Survey modelling

Adjusting for the Lizardman constant

Hierarchical models to adjust for issues such as non random sampling and the varied great difficulties of eliciting human preferences by asking them

  • What is that Lizardman constant? The problem that 4% of people will claim their president is an alien Lizard monster on a survey; What does that say about the data in general?

  • MRP, a.k.a. Mister P, is one method for correcting for non-response bias. See also RPP.

  • sjplot is a handy package for exploratory plotting of Likert-type responses for social survey data. by Daniel Lüdecke.

  • Dan Simpson does Mr P.

  • Homophily, Contagion, Confounding: Pick Any Three and sequel.

    Attention conservation notice: 2700 words on a new paper on causal inference in social networks, and why it is hard. Instills an attitude of nihilistic skepticism and despair over a technical enterprise you never knew existed, much less cared about

  • Time series/longitudinal studies and issues

  • Parsing SDA Pages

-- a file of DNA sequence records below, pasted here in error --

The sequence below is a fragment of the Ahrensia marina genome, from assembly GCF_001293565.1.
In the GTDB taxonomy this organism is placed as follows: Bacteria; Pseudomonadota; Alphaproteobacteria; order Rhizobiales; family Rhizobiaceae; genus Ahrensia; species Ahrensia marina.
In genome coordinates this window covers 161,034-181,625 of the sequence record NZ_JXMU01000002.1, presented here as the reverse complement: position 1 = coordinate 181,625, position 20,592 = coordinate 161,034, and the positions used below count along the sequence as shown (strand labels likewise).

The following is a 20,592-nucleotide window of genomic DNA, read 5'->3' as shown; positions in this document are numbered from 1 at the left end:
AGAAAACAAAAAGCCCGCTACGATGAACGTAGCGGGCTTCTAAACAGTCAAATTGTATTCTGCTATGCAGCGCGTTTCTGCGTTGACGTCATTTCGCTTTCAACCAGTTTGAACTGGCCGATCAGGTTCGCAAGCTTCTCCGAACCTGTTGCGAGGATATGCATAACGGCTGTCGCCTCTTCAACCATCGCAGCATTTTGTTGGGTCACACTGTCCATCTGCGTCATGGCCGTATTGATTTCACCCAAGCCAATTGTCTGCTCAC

SDA is a suite of software developed at Berkeley for the web-based analysis of survey data. The Berkeley SDA archive lets you run various kinds of analyses on a number of public datasets, such as the General Social Survey. It also provides consistently-formatted HTML versions of the codebooks for the surveys it hosts. This is very convenient! For the gssr package, I wanted to include material from the codebooks as tibbles or data frames that would be accessible inside an R session. Processing the official codebook from its native PDF state into a data frame is, though technically possible, a rather off-putting prospect. But SDA has done most of the work already by making the pages available in HTML. I scraped the codebook pages from them instead. This post contains the code I used to do that.

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